4. In order to arrive at an unbiased opinion, Israel’s actions in Gaza must be assessed against the backdrop of recent developments in Afghanistan and Libya, for example, which show conclusively that the standards by which the mission judged the IDF’s performance are impossible in practice. Even President Barack Obama, with his impeccable intentions, has been unable to avoid extensive civilian casualties.

The New York Times
of February 19, 2010 reported that in Afghanistan the US Air Force now flies twice as many Predator drones as it did a year ago. They carried out more than 200 missile and bomb strikes over the past year, and the civilian casualties they caused have stoked anger and anti-Americanism. Since the start of 2009, the drones have fired at least 184 missiles and 66 laser-guided bombs at militant suspects in Afghanistan. I quote these figures to demonstrate that even with the very best intentions, civilian casualties are inevitable.
The strikes came when troops encountered people who appeared to be planting bombs, but P.W. Singer, a scholar at the Brookings Institution, said officers had to keep in mind that “not everyone digging by the side of the road is automatically an insurgent.” Singer’s warning emphasizes the danger of confusing genuine error with criminal intent in situations where the combatants are hardly distinguishable from civilians.
5. The above applies particularly to the tragic Samouni case, with its unjustified accusations in the report that have contributed largely to the vilification of Israel in international media. Israel was accused of intentionally bombing the Samouni family house and killing its occupants with no justification whatsoever, but new evidence shows that Israeli drone photographs of a group of men carrying firewood were incorrectly interpreted as fighters carrying rocket launchers, and led to the bombing. I ask you what a reasonable person would have done in the heat of battle on sighting what appears to be rockets about to be launched?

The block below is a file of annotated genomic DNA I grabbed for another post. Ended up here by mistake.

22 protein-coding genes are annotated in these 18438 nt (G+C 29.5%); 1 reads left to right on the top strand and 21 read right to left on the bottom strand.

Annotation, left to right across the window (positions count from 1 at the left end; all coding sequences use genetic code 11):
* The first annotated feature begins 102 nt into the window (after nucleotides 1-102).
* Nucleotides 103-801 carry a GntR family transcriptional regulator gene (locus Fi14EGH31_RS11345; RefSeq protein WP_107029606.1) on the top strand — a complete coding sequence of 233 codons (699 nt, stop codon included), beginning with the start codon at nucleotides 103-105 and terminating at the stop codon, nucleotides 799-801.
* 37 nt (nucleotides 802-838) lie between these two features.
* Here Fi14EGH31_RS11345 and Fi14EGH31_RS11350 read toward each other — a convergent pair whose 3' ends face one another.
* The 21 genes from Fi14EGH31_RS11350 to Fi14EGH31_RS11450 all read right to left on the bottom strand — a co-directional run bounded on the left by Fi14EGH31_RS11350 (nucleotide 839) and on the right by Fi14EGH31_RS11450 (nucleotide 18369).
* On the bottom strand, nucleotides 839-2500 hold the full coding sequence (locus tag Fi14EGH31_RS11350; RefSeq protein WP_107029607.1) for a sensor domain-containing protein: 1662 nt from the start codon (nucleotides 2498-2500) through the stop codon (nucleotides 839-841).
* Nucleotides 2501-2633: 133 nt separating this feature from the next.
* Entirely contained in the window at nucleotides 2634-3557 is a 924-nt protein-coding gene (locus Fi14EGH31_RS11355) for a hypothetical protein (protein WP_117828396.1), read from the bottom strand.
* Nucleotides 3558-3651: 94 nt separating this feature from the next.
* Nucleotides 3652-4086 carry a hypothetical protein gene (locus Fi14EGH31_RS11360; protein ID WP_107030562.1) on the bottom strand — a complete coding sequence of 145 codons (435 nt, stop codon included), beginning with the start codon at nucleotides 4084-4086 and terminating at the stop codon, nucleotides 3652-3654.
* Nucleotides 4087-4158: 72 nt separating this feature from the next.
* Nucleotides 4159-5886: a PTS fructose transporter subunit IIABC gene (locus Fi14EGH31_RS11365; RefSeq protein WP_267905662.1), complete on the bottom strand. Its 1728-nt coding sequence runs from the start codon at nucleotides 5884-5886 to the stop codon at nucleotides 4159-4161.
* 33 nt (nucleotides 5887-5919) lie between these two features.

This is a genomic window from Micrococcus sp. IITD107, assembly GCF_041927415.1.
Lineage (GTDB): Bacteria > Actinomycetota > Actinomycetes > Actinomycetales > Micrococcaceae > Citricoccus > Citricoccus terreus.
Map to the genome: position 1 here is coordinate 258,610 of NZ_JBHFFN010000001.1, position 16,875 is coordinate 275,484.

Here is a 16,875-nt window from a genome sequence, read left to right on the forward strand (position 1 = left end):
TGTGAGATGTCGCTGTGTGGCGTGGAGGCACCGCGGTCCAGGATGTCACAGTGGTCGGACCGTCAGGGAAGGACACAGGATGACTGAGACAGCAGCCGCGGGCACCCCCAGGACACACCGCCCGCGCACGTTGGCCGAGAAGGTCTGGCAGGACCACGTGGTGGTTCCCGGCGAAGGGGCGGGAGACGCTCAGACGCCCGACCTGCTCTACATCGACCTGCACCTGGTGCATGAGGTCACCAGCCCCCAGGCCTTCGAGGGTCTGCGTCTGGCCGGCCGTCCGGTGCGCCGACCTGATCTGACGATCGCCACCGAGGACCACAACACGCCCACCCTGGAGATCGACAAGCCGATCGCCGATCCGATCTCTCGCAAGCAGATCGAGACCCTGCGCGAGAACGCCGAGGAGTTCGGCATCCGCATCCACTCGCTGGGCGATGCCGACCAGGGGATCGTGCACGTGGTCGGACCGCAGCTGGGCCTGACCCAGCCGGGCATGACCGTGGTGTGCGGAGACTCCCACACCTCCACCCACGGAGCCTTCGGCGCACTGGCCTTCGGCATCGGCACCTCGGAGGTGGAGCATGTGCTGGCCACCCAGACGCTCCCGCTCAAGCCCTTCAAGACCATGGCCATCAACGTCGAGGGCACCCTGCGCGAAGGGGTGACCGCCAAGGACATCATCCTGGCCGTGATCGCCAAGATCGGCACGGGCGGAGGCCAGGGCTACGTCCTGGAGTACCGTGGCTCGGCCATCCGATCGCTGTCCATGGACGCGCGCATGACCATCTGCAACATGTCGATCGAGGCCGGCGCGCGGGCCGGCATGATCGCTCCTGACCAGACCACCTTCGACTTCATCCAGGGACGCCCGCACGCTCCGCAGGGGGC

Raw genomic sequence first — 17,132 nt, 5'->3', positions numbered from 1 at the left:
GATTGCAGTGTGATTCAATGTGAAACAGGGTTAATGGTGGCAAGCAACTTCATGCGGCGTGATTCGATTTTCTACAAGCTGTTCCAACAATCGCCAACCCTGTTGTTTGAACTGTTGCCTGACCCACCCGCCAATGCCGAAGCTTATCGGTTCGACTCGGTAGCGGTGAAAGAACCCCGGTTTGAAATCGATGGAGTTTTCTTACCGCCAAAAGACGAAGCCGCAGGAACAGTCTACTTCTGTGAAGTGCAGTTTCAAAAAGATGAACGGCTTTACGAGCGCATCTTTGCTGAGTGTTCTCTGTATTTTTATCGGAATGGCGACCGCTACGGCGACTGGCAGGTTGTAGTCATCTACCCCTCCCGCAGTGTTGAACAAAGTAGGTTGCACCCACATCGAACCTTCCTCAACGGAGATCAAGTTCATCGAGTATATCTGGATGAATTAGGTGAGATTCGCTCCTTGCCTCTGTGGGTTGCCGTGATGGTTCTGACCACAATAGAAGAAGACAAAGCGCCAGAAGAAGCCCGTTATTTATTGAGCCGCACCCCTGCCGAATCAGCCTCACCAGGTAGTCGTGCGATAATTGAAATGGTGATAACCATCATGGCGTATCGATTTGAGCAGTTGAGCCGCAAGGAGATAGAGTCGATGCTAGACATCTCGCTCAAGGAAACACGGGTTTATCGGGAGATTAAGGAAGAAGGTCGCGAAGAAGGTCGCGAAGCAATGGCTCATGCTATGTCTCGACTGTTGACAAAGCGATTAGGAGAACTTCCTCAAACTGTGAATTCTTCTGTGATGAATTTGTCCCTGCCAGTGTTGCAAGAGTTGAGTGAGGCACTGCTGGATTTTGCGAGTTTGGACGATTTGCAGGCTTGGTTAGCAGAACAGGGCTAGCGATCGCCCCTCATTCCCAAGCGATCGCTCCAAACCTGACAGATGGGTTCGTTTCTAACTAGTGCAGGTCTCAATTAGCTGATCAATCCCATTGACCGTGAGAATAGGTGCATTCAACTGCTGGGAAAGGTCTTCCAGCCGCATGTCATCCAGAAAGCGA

6. As many of the report’s conclusions are based on eyewitness testimony, it should be borne in mind that many miscarriages of justice have been recorded due to such testimony. In a paper “The reliability of eyewitness reports: The effect of accurate and inaccurate information on memory and bias,” Jennifer Scheer wrote: “A considerable amount of research has established that exposure to leading or misleading suggestions can dramatically influence the accuracy of eyewitness reports.
7. Although some mention is made of captured IDF soldier Gilad Schalit in the report, the saddest failure of the UN Mission while it was in Gaza conversing amiably with the persons holding him captive was its failure to demand an end to the blatant violation of his right to Red Cross visits and to receive letters, as required by the Third Geneva Convention.
By way of contrast, Palestinian prisoners in Israel enjoy visitation rights, including conjugal visits, access to telephones, newspapers, television and radio broadcasts, lawyers’ visits and even academic studies at state expense.
I would very much appreciate a considered response from them.
The writer is a commentator on current affairs. His website is; a special reference to the Goldstone Report can be found at